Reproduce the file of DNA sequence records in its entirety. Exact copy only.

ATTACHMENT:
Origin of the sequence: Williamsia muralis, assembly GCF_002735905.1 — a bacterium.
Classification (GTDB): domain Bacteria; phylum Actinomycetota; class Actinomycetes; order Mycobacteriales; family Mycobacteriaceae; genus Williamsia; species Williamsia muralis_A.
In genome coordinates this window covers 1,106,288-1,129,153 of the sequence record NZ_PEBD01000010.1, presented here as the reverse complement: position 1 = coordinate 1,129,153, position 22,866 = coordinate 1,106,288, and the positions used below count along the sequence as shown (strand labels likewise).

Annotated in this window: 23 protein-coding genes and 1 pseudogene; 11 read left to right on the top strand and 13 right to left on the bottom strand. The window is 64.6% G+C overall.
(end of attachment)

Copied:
Origin of the sequence: Williamsia muralis, assembly GCF_002735905.1 — a bacterium.
Classification (GTDB): domain Bacteria; phylum Actinomycetota; class Actinomycetes; order Mycobacteriales; family Mycobacteriaceae; genus Williamsia; species Williamsia muralis_A.
In genome coordinates this window covers 1,106,288-1,129,153 of the sequence record NZ_PEBD01000010.1, presented here as the reverse complement: position 1 = coordinate 1,129,153, position 22,866 = coordinate 1,106,288, and the positions used below count along the sequence as shown (strand labels likewise).

Annotated in this window: 23 protein-coding genes and 1 pseudogene; 11 read left to right on the top strand and 13 right to left on the bottom strand. The window is 64.6% G+C overall.